How has the Covid-19 Crisis affected you?

Source: Freerangestock

Some folks are working harder than ever, some are hardly working, and most of us are adjusting to Zoom meetings, Zoom-bombers, Zoom-fatigue, and a less personal and more virtual existence. At home, the Tengdin family had three college students back for the past few months, and internet bandwidth is now a precious resource.

Our pets are delighted. More walks, more company, more treats. Our house cat – which has often been my blogging buddy – now parks herself on a portion of my desk, rolls over, and “suggests” I pet her. It’s hard to resist. Our dog starts to whine at the door in the late afternoon, noting that she’s looking forward to our walk.

The first few weeks were unique: a “shutdown” that created shortages in hand sanitizer, Kleenex, flour, yeast, and other staples; a massive market selloff that generated an equally massive fiscal and monetary response; daily headlines about new antiviral initiatives; and an economic slump that is all-the-more concerning because it has been so sudden. If I never see the word “unprecedented” again, I’ll still say I’ve seen it too many times.

We’re all feeling cabin fever, and more than ready for some kind of change. But the change won’t be back to normal. It will be back to some sort of wilderness ordeal, a time of new challenges and different life habits: masks, distancing, driving more, flying less. All with the promise of normal life postponed until after a vaccine delivers herd-immunity.

Life gives us all “transition times,” when we’re caught between one reality and another. College is, for many, a transition between childhood and adulthood. Engagement is the transition between single life and married life. Pregnancy is a transition between not having a child and having a child. What’s common to all these examples is they require preparation and planning: planning to get a job; planning a wedding; planning for a new baby. What strikes me about today is everyone is so intent on getting to the finish line, but few are planning for what comes next.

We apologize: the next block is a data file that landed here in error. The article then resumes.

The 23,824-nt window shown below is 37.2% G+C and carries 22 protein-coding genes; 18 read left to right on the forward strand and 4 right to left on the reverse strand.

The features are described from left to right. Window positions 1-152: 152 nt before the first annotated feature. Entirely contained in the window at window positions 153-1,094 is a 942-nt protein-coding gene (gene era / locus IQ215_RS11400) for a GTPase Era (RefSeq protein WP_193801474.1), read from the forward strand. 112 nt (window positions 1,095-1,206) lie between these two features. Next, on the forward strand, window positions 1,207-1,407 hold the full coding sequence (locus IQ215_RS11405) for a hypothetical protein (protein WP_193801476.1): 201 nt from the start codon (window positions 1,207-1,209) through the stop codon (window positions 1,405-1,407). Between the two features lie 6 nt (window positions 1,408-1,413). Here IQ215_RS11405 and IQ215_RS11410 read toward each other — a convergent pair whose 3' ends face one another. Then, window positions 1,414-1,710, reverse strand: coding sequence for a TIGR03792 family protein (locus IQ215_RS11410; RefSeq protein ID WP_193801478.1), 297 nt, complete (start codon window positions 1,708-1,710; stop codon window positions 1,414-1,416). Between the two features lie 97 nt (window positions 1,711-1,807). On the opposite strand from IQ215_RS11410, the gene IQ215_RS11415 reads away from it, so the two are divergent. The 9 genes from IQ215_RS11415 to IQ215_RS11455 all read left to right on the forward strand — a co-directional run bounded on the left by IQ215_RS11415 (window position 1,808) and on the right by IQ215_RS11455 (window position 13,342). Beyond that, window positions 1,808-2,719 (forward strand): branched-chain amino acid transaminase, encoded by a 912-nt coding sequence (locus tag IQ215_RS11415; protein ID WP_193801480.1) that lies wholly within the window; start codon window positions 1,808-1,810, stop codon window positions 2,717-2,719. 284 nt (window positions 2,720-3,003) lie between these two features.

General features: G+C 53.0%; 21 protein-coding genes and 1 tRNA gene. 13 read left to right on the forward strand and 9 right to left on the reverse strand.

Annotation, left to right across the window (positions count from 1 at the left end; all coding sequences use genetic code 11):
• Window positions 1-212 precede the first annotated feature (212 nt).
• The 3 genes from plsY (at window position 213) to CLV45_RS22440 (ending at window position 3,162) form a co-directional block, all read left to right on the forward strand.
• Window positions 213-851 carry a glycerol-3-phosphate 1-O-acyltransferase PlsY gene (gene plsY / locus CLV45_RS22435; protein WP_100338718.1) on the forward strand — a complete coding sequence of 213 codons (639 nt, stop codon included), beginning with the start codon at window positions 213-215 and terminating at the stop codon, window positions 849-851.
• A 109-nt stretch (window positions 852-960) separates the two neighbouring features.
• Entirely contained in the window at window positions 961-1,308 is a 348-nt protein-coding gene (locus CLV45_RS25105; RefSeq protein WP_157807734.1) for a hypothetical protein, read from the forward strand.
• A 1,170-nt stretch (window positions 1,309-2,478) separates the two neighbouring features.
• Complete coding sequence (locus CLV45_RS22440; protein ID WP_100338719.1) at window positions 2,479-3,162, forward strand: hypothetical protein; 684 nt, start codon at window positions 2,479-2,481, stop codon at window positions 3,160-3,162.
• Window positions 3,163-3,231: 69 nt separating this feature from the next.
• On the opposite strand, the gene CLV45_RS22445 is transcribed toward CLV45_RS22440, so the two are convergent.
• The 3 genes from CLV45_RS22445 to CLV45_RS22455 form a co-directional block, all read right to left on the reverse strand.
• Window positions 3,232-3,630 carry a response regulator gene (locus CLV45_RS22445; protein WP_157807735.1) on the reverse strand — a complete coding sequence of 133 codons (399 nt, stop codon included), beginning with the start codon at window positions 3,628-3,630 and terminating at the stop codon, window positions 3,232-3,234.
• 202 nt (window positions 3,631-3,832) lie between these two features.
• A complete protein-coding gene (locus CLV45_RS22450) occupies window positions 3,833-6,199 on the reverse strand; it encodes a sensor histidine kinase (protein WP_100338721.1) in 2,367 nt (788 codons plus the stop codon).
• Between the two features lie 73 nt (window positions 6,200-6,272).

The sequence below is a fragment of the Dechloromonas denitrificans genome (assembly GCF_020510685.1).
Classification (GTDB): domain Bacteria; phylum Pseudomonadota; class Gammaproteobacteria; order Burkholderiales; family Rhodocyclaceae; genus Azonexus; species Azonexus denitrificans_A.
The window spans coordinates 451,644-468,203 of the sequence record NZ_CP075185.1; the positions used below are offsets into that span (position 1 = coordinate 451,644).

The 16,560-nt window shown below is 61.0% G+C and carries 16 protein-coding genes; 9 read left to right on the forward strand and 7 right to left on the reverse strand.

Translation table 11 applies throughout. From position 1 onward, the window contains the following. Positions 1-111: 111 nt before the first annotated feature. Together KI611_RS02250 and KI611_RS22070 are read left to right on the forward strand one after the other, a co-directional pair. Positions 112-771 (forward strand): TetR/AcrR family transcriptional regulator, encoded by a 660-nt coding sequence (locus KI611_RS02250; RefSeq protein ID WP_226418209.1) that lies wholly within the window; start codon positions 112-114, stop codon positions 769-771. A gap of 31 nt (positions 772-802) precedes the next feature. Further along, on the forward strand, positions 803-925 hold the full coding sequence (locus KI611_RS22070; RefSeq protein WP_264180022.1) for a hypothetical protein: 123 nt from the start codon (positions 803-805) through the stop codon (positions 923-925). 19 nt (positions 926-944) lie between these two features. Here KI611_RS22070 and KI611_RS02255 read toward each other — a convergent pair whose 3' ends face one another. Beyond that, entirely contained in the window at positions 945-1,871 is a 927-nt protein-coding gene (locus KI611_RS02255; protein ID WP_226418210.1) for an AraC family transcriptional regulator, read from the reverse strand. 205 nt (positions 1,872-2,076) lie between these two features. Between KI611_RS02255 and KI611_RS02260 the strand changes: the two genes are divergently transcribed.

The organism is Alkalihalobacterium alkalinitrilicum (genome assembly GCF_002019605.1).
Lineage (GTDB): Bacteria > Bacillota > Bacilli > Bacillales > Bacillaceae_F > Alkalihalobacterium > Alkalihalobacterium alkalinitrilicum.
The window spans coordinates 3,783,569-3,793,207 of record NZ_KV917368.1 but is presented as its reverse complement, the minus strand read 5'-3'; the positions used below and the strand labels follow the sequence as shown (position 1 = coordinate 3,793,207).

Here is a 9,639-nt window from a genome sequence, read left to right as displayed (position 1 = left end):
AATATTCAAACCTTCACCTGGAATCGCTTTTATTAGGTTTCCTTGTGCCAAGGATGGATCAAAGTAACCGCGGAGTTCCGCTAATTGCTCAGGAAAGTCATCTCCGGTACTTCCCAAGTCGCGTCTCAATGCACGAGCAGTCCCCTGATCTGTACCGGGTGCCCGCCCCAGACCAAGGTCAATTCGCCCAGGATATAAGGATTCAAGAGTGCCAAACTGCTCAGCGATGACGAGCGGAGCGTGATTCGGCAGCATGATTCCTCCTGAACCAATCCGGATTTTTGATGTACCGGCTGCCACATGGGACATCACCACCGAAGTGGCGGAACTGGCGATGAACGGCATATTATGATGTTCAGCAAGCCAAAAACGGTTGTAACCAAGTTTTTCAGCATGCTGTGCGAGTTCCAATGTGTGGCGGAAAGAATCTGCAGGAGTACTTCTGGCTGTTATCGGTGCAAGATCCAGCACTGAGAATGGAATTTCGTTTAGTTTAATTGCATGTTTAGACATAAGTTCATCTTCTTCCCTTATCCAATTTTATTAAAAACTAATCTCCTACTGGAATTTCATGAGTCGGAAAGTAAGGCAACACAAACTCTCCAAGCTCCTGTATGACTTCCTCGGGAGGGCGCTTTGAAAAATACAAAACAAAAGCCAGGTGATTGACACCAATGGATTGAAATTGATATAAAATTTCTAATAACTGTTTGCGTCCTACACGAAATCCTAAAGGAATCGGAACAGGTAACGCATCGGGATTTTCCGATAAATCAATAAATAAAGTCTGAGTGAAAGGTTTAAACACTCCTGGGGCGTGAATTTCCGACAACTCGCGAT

And what comes after? More online activity. Streaming video was growing, now it’s vital. Zoom and GoToMeeting and Google Meeting and other ways to save gas and travel time, more podcasts and YouTube and Vimeo, fewer meet-and-greets and facetime. We don’t need offices; we do need home offices. But we also need – crave, really – the casual cup of coffee, the beer after work, the visit to our favoring restaurant or watering hole or sports event or just a chance to get together with friends and family without worrying.

One hundred years ago, the world went through an even-more disruptive pandemic which followed hard on a horrific war, the “Great War.” The demand-destruction of that pandemic and post-war period was initially a recession, followed by a technologically led boom. Transportation, electricity, public health, and medicine all saw revolutionary progress – progress that resulted in the “Roaring ‘20s.” Let’s hope improvements in medicine, communications, and in retailing will have a similar, beneficial effects when this is past.

Douglas Tengdin, CFA

Managing Director

World Market Advisors